In other words, the places with attributes that Millennials prefer (walkability, social amenities and cool factor, i.e., cities) have an inherent competitive advantage to their surrounding region in growing their economies and population. Furthermore, unlike the “old economy” model of labor-market geography, where workers tended to follow the jobs, now the jobs, at least in the creative, knowledge-based industries, are increasingly following the workers. A recent article in The Wall Street Journal entitled “Companies Say Goodbye to the ‘Burbs” stated that, “… U.S. firms have begun a new era of corporate urbanism…. The bottom line: Companies are under pressure to establish an urban presence that projects an image of dynamism and innovation [to attract younger workers].”

Despite being a smaller, third-tier market, Harrisburg is not immune to these trends. In fact, for the first time since 1950, the city of Harrisburg registered a modest, but still meaningful, population gain in the 2010 census. Not surprisingly, the gain was driven by young adults. The 2010 census revealed that Harrisburg increased its share of 20 to 34 year olds by 8.7 percent, or 979 residents. In fact, this increase in young adults is actually larger than the total population gain of 578 residents, underscoring the trend’s strength in offsetting losses in other age groups. As this census data indicates, Harrisburg, despite some popular negative perceptions, actually offers many of the positive qualities that young adults now prefer and is successfully attracting them.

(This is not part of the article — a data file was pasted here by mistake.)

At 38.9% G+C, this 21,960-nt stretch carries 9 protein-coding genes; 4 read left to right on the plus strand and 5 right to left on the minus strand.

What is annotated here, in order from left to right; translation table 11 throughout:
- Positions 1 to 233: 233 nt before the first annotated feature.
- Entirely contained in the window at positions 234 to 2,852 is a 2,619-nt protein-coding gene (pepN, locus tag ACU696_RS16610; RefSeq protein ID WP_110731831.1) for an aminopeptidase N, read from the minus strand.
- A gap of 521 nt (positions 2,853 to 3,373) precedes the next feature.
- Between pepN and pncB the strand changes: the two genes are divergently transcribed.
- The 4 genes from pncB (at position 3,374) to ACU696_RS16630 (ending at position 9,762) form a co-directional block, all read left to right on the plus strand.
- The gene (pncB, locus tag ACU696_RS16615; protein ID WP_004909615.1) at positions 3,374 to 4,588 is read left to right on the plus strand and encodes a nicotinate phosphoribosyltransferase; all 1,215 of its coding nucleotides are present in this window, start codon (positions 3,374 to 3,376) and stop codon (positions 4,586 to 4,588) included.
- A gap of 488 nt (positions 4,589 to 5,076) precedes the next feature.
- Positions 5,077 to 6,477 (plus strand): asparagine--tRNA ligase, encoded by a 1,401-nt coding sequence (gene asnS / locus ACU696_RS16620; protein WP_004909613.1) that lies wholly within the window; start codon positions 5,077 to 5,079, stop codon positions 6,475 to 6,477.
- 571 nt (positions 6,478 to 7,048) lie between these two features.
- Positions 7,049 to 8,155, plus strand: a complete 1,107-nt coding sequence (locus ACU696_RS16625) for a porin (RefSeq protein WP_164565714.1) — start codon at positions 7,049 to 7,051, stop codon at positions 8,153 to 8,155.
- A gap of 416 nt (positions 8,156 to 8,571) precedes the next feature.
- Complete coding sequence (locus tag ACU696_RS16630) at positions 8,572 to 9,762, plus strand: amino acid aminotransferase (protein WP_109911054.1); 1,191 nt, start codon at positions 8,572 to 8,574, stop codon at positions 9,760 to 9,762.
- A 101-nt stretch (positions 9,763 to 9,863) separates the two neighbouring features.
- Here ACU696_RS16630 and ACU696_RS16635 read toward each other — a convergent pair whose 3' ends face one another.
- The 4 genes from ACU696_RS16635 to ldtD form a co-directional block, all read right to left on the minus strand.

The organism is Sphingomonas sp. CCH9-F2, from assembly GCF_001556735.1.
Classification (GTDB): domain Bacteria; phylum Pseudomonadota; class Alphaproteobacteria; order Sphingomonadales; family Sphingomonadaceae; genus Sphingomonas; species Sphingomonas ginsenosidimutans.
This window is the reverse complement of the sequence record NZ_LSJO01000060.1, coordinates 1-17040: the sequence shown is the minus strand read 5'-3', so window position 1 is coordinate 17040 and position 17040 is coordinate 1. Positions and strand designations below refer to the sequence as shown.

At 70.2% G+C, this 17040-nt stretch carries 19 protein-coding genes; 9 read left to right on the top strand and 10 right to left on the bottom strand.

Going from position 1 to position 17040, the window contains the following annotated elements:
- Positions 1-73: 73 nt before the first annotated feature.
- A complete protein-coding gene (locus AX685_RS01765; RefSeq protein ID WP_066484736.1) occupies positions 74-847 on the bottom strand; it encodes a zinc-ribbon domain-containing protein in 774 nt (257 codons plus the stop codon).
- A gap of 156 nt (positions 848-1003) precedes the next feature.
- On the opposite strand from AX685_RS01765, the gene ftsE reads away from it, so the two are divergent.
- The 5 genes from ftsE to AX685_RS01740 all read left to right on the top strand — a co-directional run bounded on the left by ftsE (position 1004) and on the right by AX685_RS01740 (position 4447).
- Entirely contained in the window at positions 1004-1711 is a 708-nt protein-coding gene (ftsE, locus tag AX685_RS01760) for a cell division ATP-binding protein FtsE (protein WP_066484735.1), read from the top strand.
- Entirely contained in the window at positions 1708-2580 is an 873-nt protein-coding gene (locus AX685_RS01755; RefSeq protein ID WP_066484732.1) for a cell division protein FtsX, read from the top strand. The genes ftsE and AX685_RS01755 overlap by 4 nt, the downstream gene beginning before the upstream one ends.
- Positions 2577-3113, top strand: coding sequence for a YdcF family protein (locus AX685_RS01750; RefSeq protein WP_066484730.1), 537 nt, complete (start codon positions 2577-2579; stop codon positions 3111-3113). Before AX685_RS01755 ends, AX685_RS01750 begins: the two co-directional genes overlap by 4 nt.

Our real estate development company, WCI Partners, witnessed this trend firsthand with our Olde Uptown neighborhood redevelopment project. In 2007, we began renovating vacant, historic row homes in a blighted part of Midtown that had suffered from four decades of disinvestment, decline and concentrated poverty due to the aftermath of the Agnes flood. Since that time, we have renovated more than 100 properties and built 16 new ones within a four-block area, in addition to completing numerous neighborhood improvements like new sidewalks, streetlights, street trees and banners.